Of interest to interdisciplinary historians as well as those in various other fields, this book presents the first publication of 14 poems ranging from 12 to 3,000 lines. The poems are printed in the chronological order of their composition, from Elizabethan to Augustan times, but nine of them are verse translations of works from earlier periods in the development of alchemy. Each has a textual and historical introduction and explanatory note by the Editor. Renaissance alchemy is acknowledged as an important element in the histories of early modern science and medicine. This book emphasises these poems’ expression of and shaping influence on religious, social and political values and institutions of their time too and is a useful reference work with much to offer for cultural studies and literary studies as well as science and history.
'This masterly work ought to be The Elizabethan Encyclopedia, and no less.' - Cahiers Elizabethains Edmund Spenser remains one of Britain's most famous poets. With nearly 700 entries this Encyclopedia provides a comprehensive one-stop reference tool for: * appreciating Spenser's poetry in the context of his age and our own * understanding the language, themes and characters of the poems * easy to find entries arranged by subject.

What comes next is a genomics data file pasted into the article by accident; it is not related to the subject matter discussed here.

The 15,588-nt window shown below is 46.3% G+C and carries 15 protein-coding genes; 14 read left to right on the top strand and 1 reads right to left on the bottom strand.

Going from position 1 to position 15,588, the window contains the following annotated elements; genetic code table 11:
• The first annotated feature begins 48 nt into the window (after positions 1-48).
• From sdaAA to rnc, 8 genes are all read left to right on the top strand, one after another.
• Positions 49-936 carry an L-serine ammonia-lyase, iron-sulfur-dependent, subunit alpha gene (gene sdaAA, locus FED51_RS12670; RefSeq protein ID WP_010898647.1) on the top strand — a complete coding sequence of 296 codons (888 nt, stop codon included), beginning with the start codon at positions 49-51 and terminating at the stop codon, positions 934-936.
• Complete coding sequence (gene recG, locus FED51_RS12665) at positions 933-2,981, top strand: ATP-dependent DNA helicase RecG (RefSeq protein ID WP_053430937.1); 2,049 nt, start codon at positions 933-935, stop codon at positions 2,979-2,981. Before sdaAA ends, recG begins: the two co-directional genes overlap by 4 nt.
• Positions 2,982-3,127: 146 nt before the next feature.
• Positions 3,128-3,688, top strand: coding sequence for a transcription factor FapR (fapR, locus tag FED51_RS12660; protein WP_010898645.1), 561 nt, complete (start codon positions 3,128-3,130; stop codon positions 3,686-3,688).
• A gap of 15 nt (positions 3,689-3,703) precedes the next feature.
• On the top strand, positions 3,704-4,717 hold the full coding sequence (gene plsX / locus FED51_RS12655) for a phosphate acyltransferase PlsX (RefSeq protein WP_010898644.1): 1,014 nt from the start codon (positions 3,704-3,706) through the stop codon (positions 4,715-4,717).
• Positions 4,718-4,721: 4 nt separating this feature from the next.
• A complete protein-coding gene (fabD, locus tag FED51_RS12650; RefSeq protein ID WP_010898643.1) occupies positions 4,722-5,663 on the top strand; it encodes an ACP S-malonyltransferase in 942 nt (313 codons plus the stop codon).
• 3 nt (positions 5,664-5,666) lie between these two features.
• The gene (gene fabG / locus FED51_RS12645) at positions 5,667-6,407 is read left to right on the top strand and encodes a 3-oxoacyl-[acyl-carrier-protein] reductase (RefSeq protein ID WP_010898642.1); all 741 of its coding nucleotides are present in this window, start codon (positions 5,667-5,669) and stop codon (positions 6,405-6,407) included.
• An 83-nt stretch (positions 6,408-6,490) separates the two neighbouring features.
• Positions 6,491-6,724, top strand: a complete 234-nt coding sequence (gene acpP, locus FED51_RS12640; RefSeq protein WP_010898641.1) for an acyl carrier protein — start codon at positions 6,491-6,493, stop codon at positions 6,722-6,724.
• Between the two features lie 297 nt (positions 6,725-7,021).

This collection of twelve essays explores various aspects in the development of medicine from the Middle Ages to 1700 with a particular emphasis on revisiting original texts for new insights in the culture of healing.
Jeffrey Todd Knight excavates the culture of book collecting and compiling in early modern England, examining how the pervasive practice of mixing texts, authors, and genres into single bindings defined Renaissance ways of thinking and writing.
The Italian author Giovanni Boccaccio has had a long and colourful history in English translation. This new interdisciplinary study presents the first exploration of the reception of Boccaccio’s writings in English literary culture, tracing his presence from the early fifteenth century to the 1930s. Guyda Armstrong tells this story through a wide-ranging journey through time and space – from the medieval reading communities of Naples and Avignon to the English court of Henry VIII, from the censorship of the Decameron to the Pre-Raphaelite Brotherhood, from the world of fine-press printing to the clandestine pornographers of 1920s New York, and much more. Drawing on the disciplines of book history, translation studies, comparative literature, and visual studies, the author focuses on the book as an object, examining how specific copies of manuscripts and printed books were presented to an English readership by a variety of translators. Armstrong is thereby able to reveal how the medieval text in translation is remade and re-authorized for every new generation of readers.